For the third time in as many months, the US Court of Appeals for the Federal Circuit found clear error in the US District Court for the Western District of Texas’s denial of a defendant’s motion to transfer venue. In re Juniper Networks, Inc., Case No. 21-160 (Fed. Cir. Sept. 24, 2021) (per curiam).
WSOU Investments d/b/a Brazos Licensing filed seven complaints against Juniper Networks in the Western District of Texas for infringement of seven different patents. Juniper, a Delaware corporation headquartered in Sunnyvale, California, moved the district court to transfer the case to the Northern District of California pursuant to 28 U.S.C. § 1404(a). Juniper pointed out that Brazos is a self-described patent assertion entity that does not conduct any business other than asserting patents and argued that “whatever ties Brazos has to this District appear to have been created for the purpose of its patent litigation activities in this District.” Additionally, two of Brazos’s officers, its CEO and its president, reside in California. Juniper argued that the Northern District of California was a clearly more convenient forum, noting that potential key witnesses were located in the Northern District of California. Juniper also asserted that the accused products were designed, developed, marketed and sold primarily from its Sunnyvale headquarters. While acknowledging that six of the actions could have been brought in the Northern District of California, the district court denied Juniper’s motion to transfer based on its analysis of the four private interest and four public interest factors. Juniper petitioned the Federal Circuit for writ of mandamus directing the district court to transfer the six cases.
Applying Fifth Circuit law, the Federal Circuit noted that a motion to transfer under § 1404(a) should be granted if “the movant demonstrates that the transferee venue is clearly more convenient.” The Court noted that district courts enjoy broad discretion in transfer determinations, but that it has routinely issued mandamus when a district court’s denial of a motion to transfer amounts to clear abuse of discretion.
The Federal Circuit explained that the “single most important factor” in transfer analysis is the relative convenience and cost of attendance for witnesses. Juniper identified 11 potential witnesses, all of whom were located in the Northern District of California, while Brazos only identified one Texas-based employee as a potential witness. The district court found that this only weighed slightly in favor of transfer, assigning “little weight” to both party and prior art witnesses and concluding that many of the witnesses were “unlikely to testify.” The Court disagreed, holding that the district court clearly erred in not giving sufficient weight to this factor in light of the “striking imbalance” in the parties’ 11-to-one listing of potential witnesses. The Court noted that it previously rejected both of the arguments used by the district court to discount the weight applied to Juniper’s witnesses. In August 2021, the Court held in In re Hulu, LLC that the district court’s discounting of party and prior art witnesses was “untethered from the facts” and “fundamentally at odds with the purpose of a transfer for convenience of the witnesses.” The Court also cited to its repeated holdings, rejecting the district court’s “categorical assumption” that witnesses were unlikely to testify.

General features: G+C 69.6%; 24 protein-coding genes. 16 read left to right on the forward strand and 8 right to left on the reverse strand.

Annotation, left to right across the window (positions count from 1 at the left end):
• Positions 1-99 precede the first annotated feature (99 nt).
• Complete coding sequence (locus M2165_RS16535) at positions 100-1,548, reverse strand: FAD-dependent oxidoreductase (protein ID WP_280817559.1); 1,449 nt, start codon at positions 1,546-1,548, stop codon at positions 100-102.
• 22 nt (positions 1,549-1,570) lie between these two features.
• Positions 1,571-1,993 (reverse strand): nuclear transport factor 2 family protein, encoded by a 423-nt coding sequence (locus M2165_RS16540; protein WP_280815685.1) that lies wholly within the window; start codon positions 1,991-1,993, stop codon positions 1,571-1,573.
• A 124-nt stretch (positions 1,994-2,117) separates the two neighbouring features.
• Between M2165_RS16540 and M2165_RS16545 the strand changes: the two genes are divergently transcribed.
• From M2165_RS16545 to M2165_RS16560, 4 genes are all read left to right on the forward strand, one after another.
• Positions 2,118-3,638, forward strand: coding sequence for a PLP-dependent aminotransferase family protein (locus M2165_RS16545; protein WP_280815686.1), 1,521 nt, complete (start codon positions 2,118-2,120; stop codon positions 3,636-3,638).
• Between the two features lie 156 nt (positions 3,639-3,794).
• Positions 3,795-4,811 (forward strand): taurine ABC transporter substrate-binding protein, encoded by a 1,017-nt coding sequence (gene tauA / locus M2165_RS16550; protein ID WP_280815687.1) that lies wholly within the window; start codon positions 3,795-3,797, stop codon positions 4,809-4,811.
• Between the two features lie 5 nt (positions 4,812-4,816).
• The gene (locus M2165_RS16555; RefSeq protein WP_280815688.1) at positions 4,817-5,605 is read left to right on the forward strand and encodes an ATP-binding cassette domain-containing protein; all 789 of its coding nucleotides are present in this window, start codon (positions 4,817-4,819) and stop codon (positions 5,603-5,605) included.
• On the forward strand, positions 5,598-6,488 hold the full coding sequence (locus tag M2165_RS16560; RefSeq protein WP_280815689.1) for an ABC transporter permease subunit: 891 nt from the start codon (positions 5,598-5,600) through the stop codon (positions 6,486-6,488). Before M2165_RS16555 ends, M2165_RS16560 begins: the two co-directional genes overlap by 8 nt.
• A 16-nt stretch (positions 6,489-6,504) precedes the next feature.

The Federal Circuit also found that the district court erred in its application of the local interest factor. The district court concluded that this factor weighed against transfer because Juniper maintained a small office in Austin, despite acknowledging that the office only services a recently acquired startup that had no connection to the accused products. Again citing to multiple recent decisions on venue motions, the Court explained that the local interest factor regards the “significant connection between a particular venue and the events that gave rise to a suit.” The Court cited to its holding in In re: Apple, where it found that the district court misapplied the law and facts when it heavily weighed the party’s “untethered” contacts with the forum. The Court also rejected the weight applied to Brazos’s presence in the state by the district court, citing to its prior decisions in which it found “recent or ephemeral” presence in a forum to have little or no weight.
The Federal Circuit granted Juniper’s petition and directed the district court to transfer the cases.
Practice Note: The Federal Circuit made clear that this case was a reiteration of its “close cousins” in which it overturned Judge Alan Albright’s denials of motion to transfer. On October 4, 2021, in a non-precedential per curiam order in In re: Juniper Networks, Inc., Case 21-156, the Federal Circuit granted another of Juniper Network’s mandamus petitions, again finding a “clear abuse of discretion” based on “the same erroneous conclusions.”